There are ideas out there with patents on them and forbidden to any other commercial venture but available to the DIY community. I just have the platter bearing of the WellTemperedTurntable in mind.

Why inhibit creativity, let the folks try their own thing! No naysaying, please!!
I for instance have some ideas how a DIY TT could be made on low money but WITHOUT compromising quality or sonics.
See, a DIY TT can look weird and be completely unsellable, it can be made from surplus parts if you know which to choose. Needless to say that any sane audio manufacturer stays far apart from surplus components.
A DIY TT can be cheaper and better than existing high gloss retail devices. It can follow design necessities to a commercially insane extent. And it can be smarter designed than preceding, exitisting devices. And again, i am dead sure i am not the only one here able to come up with original ideas.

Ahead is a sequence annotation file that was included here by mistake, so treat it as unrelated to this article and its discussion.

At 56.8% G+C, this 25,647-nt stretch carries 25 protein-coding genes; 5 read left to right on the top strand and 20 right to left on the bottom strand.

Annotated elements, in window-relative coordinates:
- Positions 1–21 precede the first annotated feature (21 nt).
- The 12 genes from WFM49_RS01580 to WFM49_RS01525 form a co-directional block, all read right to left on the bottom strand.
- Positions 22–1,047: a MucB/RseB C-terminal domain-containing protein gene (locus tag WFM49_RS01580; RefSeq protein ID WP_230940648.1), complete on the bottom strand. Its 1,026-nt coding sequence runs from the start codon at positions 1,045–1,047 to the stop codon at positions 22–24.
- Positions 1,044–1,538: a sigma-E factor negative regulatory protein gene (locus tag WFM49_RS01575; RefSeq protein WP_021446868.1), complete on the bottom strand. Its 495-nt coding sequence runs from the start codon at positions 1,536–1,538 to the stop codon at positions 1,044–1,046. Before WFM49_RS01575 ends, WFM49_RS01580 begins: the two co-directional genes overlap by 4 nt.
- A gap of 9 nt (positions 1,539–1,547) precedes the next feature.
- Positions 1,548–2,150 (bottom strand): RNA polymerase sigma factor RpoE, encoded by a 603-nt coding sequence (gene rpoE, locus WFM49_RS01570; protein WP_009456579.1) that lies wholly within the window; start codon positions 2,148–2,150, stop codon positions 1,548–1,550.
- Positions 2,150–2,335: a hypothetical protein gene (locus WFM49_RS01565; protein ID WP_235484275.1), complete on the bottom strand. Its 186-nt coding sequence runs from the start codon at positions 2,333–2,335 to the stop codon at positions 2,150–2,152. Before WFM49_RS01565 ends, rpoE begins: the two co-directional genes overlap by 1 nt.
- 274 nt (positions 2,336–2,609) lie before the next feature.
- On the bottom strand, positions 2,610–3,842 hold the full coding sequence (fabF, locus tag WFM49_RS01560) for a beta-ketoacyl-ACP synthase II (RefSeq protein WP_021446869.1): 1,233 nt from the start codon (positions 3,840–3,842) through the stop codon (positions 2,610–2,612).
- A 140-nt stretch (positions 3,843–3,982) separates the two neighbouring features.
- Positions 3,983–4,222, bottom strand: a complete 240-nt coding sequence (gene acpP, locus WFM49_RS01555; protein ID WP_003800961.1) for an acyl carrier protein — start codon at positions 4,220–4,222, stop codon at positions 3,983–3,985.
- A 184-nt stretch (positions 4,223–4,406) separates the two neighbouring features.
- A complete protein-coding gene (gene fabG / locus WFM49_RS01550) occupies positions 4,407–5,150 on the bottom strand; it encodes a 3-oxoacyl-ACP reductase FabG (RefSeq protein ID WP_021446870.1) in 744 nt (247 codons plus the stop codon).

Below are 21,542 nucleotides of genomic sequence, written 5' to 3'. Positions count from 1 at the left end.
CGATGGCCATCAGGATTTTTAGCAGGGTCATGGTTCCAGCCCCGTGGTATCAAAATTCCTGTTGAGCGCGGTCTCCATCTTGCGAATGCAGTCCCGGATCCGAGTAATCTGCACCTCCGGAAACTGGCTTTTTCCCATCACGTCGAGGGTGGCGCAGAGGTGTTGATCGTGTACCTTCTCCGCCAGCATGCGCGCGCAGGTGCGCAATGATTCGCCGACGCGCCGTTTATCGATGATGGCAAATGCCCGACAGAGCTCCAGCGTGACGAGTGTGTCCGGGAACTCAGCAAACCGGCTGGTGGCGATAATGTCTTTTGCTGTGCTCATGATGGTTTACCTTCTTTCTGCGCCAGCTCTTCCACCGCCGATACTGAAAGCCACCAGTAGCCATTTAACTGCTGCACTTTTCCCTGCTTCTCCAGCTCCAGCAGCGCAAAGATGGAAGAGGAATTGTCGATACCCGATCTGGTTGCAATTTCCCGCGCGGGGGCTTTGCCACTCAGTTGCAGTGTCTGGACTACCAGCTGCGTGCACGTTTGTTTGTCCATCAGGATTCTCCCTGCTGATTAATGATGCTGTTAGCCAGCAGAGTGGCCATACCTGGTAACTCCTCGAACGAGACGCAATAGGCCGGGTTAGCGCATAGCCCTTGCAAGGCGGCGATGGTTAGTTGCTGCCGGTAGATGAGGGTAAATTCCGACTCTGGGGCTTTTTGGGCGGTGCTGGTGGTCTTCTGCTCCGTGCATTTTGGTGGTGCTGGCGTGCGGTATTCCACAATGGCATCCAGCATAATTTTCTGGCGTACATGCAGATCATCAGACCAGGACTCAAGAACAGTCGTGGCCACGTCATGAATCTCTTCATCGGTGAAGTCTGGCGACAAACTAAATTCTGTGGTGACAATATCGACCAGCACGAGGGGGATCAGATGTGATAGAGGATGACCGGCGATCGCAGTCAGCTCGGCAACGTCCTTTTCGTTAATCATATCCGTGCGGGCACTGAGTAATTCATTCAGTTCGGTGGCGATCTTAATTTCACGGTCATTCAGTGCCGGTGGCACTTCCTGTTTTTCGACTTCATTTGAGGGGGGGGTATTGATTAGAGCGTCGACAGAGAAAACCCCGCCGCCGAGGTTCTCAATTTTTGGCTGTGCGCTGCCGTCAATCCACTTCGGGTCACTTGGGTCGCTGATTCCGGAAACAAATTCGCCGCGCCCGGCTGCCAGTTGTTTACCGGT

No naysaying, please!!

Tonearm:
Let's gather feeling and understanding by designing a TT together. Let's leave a tonearm project for later and with the considerations and insights gathered here in mind.

Do you know the story behind redpoint audio design? The founders, Thom and Peter, wanted to toy around with the design a bit more, to try different platter materials, to try different plinth etc. but Chris Brady, who had taken control over Teres, wanted to make business and inhibited further gain of knowledge, no PVC platters were made. Chris had thought to stop nuisant disturbers, but he did not. Thom and Peter decided to take a swing on it and founded redpoint. And i have heard fairly reliable rumours the redpoint sounds comfortably better than a Teres.